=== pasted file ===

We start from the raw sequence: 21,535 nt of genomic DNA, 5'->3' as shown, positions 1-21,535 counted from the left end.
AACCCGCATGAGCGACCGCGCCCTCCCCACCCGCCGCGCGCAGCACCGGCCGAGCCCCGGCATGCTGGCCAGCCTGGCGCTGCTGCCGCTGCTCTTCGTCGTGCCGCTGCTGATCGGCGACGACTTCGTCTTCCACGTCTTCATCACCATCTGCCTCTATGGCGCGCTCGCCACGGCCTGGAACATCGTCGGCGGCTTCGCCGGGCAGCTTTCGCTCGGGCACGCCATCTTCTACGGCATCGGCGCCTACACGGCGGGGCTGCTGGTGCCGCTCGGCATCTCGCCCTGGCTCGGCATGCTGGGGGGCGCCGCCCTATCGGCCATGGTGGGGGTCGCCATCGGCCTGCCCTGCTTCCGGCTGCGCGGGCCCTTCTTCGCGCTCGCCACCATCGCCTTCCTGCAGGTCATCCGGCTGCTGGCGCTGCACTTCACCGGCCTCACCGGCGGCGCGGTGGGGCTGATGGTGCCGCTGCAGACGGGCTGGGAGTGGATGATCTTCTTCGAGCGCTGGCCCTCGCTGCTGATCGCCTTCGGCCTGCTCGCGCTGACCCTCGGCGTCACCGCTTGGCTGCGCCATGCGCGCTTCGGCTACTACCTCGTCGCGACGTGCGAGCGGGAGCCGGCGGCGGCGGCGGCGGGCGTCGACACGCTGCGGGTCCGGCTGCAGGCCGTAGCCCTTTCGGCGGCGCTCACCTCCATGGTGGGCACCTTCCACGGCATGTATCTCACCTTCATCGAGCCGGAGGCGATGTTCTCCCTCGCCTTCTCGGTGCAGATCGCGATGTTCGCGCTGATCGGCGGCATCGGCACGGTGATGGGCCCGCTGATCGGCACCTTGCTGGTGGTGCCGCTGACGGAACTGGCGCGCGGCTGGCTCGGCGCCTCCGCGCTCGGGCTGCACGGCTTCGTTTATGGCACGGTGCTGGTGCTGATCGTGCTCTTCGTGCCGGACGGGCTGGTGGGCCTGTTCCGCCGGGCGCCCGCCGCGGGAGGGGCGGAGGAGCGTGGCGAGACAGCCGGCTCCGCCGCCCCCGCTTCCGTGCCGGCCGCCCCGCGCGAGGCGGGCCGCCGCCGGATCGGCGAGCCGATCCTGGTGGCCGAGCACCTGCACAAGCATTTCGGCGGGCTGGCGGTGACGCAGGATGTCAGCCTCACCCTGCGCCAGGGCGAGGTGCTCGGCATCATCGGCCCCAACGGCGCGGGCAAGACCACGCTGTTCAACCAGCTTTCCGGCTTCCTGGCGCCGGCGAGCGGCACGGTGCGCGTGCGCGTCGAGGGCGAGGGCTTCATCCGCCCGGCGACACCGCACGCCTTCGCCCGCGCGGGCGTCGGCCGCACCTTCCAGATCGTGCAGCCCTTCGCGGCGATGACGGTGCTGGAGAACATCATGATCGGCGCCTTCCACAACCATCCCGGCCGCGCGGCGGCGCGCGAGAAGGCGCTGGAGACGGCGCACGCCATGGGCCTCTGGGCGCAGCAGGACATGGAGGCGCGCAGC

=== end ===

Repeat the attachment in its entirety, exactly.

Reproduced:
We start from the raw sequence: 21,535 nt of genomic DNA, 5'->3' as shown, positions 1-21,535 counted from the left end.
AACCCGCATGAGCGACCGCGCCCTCCCCACCCGCCGCGCGCAGCACCGGCCGAGCCCCGGCATGCTGGCCAGCCTGGCGCTGCTGCCGCTGCTCTTCGTCGTGCCGCTGCTGATCGGCGACGACTTCGTCTTCCACGTCTTCATCACCATCTGCCTCTATGGCGCGCTCGCCACGGCCTGGAACATCGTCGGCGGCTTCGCCGGGCAGCTTTCGCTCGGGCACGCCATCTTCTACGGCATCGGCGCCTACACGGCGGGGCTGCTGGTGCCGCTCGGCATCTCGCCCTGGCTCGGCATGCTGGGGGGCGCCGCCCTATCGGCCATGGTGGGGGTCGCCATCGGCCTGCCCTGCTTCCGGCTGCGCGGGCCCTTCTTCGCGCTCGCCACCATCGCCTTCCTGCAGGTCATCCGGCTGCTGGCGCTGCACTTCACCGGCCTCACCGGCGGCGCGGTGGGGCTGATGGTGCCGCTGCAGACGGGCTGGGAGTGGATGATCTTCTTCGAGCGCTGGCCCTCGCTGCTGATCGCCTTCGGCCTGCTCGCGCTGACCCTCGGCGTCACCGCTTGGCTGCGCCATGCGCGCTTCGGCTACTACCTCGTCGCGACGTGCGAGCGGGAGCCGGCGGCGGCGGCGGCGGGCGTCGACACGCTGCGGGTCCGGCTGCAGGCCGTAGCCCTTTCGGCGGCGCTCACCTCCATGGTGGGCACCTTCCACGGCATGTATCTCACCTTCATCGAGCCGGAGGCGATGTTCTCCCTCGCCTTCTCGGTGCAGATCGCGATGTTCGCGCTGATCGGCGGCATCGGCACGGTGATGGGCCCGCTGATCGGCACCTTGCTGGTGGTGCCGCTGACGGAACTGGCGCGCGGCTGGCTCGGCGCCTCCGCGCTCGGGCTGCACGGCTTCGTTTATGGCACGGTGCTGGTGCTGATCGTGCTCTTCGTGCCGGACGGGCTGGTGGGCCTGTTCCGCCGGGCGCCCGCCGCGGGAGGGGCGGAGGAGCGTGGCGAGACAGCCGGCTCCGCCGCCCCCGCTTCCGTGCCGGCCGCCCCGCGCGAGGCGGGCCGCCGCCGGATCGGCGAGCCGATCCTGGTGGCCGAGCACCTGCACAAGCATTTCGGCGGGCTGGCGGTGACGCAGGATGTCAGCCTCACCCTGCGCCAGGGCGAGGTGCTCGGCATCATCGGCCCCAACGGCGCGGGCAAGACCACGCTGTTCAACCAGCTTTCCGGCTTCCTGGCGCCGGCGAGCGGCACGGTGCGCGTGCGCGTCGAGGGCGAGGGCTTCATCCGCCCGGCGACACCGCACGCCTTCGCCCGCGCGGGCGTCGGCCGCACCTTCCAGATCGTGCAGCCCTTCGCGGCGATGACGGTGCTGGAGAACATCATGATCGGCGCCTTCCACAACCATCCCGGCCGCGCGGCGGCGCGCGAGAAGGCGCTGGAGACGGCGCACGCCATGGGCCTCTGGGCGCAGCAGGACATGGAGGCGCGCAGC